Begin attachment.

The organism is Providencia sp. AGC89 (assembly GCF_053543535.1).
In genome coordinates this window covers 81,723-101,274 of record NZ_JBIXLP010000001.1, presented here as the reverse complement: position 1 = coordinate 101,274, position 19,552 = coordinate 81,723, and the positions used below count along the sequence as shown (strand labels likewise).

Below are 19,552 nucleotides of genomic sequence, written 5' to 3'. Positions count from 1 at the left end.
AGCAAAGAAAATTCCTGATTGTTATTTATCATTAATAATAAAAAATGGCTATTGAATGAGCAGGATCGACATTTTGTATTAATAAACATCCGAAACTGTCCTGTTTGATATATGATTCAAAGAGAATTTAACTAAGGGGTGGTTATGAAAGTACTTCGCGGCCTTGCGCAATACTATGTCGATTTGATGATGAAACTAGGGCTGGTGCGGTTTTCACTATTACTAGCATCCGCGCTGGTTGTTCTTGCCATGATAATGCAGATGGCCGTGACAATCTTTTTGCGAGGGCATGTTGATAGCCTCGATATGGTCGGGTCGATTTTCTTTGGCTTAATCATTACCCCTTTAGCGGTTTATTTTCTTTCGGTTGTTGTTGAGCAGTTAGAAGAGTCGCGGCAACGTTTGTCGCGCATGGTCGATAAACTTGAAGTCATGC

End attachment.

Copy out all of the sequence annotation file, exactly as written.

The organism is Providencia sp. AGC89 (assembly GCF_053543535.1).
In genome coordinates this window covers 81,723-101,274 of record NZ_JBIXLP010000001.1, presented here as the reverse complement: position 1 = coordinate 101,274, position 19,552 = coordinate 81,723, and the positions used below count along the sequence as shown (strand labels likewise).

Below are 19,552 nucleotides of genomic sequence, written 5' to 3'. Positions count from 1 at the left end.
AGCAAAGAAAATTCCTGATTGTTATTTATCATTAATAATAAAAAATGGCTATTGAATGAGCAGGATCGACATTTTGTATTAATAAACATCCGAAACTGTCCTGTTTGATATATGATTCAAAGAGAATTTAACTAAGGGGTGGTTATGAAAGTACTTCGCGGCCTTGCGCAATACTATGTCGATTTGATGATGAAACTAGGGCTGGTGCGGTTTTCACTATTACTAGCATCCGCGCTGGTTGTTCTTGCCATGATAATGCAGATGGCCGTGACAATCTTTTTGCGAGGGCATGTTGATAGCCTCGATATGGTCGGGTCGATTTTCTTTGGCTTAATCATTACCCCTTTAGCGGTTTATTTTCTTTCGGTTGTTGTTGAGCAGTTAGAAGAGTCGCGGCAACGTTTGTCGCGCATGGTCGATAAACTTGAAGTCATGC